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According to the Federal Reserve, reported consumer debt increased by billions in April 2020. So, if you’re struggling with debt, you’re definitely not alone. If you’re looking for a way to dig yourself out of debt, a debt consolidation loan could help.
But what is a debt consolidation loan? Find out if it’s the right option for you—and learn about some alternatives.
A debt consolidation loan is exactly what it sounds like. It’s a loan that consolidates, or combines, your debts under a single account. Some potential benefits of debt consolidation include:
Your options depend on your credit, existing assets and how much debt you want to consolidate. Learn more about a few common debt consolidation loan options below.
Tip: Don’t pocket the money that refinancing frees up every month. Instead, use it to create an emergency fund. Once that’s set up, use the money as prepayment against your home loan or to boost retirement savings.
Apply for a balance transfer card if your credit is in good shape or call a card provider to ask if they would be interested in offering you a balance transfer option on an existing card. Balance transfers work when you can transfer higher-interest credit card debt to a card with lower interest rates. Some balance transfer cards offer 0% APR for a year or two on new balance transfers for new account holders.
Tip: Keep your old credit card accounts open for extra benefits to your credit score. It helps your credit utilization rates and credit age. But if you use those accounts, you could end up back in debt again.
If you have retirement savings, you might be able to borrow from it to pay off debt. Remember, though, that you’ll need that money later. Only consider this option if you can pay back the money quickly, so you don’t lose time building your retirement funds.
Tip: Consider this option as a last resort loan or if you have some money coming in soon, such as from a tax return. If you can pay the money back within a month or two, you don’t have as much to lose.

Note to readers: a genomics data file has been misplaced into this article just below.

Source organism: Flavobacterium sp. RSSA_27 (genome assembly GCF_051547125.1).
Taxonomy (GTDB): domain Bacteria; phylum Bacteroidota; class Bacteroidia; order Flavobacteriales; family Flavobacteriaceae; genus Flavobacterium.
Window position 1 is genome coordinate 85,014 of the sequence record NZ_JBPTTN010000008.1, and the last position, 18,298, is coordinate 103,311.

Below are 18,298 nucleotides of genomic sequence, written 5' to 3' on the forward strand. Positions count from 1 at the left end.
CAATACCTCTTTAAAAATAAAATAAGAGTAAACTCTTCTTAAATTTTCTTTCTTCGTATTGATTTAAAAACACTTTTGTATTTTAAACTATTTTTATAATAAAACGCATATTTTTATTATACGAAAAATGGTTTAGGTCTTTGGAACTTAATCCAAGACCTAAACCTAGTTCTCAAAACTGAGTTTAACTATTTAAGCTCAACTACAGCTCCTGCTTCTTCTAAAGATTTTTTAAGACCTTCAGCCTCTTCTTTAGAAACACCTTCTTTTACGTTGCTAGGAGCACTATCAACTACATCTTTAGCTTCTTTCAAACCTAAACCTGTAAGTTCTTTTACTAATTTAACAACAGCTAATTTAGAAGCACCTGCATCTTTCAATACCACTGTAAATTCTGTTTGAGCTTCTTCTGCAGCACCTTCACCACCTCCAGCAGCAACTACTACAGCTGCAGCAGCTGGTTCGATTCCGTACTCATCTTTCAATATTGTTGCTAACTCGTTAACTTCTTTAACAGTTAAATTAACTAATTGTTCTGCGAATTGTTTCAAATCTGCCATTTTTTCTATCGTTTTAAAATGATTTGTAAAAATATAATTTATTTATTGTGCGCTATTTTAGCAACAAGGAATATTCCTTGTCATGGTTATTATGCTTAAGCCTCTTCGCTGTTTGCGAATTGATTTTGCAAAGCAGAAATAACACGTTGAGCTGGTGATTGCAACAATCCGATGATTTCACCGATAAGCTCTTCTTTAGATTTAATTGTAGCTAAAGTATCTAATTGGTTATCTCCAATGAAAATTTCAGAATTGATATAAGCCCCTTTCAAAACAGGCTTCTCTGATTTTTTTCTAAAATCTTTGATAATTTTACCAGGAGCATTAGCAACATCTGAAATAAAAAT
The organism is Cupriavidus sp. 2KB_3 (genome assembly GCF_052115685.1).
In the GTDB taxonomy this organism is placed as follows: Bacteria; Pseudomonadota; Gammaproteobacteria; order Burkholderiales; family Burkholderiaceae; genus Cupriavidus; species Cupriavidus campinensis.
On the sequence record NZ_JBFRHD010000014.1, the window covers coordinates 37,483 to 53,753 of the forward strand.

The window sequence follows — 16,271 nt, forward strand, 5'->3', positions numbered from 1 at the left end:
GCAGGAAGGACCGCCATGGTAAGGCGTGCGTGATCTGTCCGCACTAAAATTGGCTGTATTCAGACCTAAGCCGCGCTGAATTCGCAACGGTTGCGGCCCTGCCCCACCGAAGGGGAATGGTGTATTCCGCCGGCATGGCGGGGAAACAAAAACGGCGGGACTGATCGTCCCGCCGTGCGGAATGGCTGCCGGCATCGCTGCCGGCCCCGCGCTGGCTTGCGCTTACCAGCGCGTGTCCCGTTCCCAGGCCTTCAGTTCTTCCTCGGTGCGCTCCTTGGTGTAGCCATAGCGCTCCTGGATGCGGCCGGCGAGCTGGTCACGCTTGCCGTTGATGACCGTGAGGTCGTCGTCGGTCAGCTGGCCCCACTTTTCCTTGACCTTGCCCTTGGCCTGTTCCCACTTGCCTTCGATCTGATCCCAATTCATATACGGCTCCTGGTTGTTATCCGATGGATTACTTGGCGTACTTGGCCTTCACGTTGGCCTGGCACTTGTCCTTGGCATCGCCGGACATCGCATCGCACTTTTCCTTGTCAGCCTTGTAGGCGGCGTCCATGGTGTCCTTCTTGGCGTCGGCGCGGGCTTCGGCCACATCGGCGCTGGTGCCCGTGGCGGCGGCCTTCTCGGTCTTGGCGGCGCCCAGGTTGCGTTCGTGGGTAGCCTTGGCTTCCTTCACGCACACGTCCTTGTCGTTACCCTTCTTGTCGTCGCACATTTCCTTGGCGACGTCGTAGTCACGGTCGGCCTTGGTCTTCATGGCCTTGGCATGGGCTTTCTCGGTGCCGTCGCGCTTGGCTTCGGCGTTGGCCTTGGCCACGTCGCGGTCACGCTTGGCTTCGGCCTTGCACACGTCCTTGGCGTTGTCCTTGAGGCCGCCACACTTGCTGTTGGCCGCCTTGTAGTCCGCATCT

If you know someone who has some extra money, it might be worth asking them for a loan at a low interest rate. You can use the money to pay off your debts and then make one monthly payment to the person in question.
Tip: Treat the transaction as you would with a bank or other lender. Put everything in writing, agree to fees or penalties if you miss payments and strive to make timely payments.
Personal loans are not the same as loans from friends or family members. Personal loans aren’t from people you know. They’re loans that often don’t require security or collateral. Typically, they’re short term—which means you pay them back within a few months or a few years.
But if your credit is decent, you might be able to score a personal loan with better rates and terms than your current debt. That’s especially true if you’re dealing with credit card debt.
Tip: Ensure you’re in a financial situation that allows you to pay down the new debt without running up more debt. You don’t gain anything if you take out a personal loan to pay off high-interest credit card debt, only to create more credit card debt at the same time.
If you don’t have enough income to pay your debts at all, consider whether a debt consolidation loan is right for you. Other options can include:
A debt consolidation loan is a way to reduce high-interest costs or create a more manageable debt payment option. It canreduce the amount you owe each month to make debt more affordable, but it doesn’t make debt go away. Debt consolidation could be a good option if you’re dealing with debt collectors and want to convert old debt to something new that isn’t past due or in collections.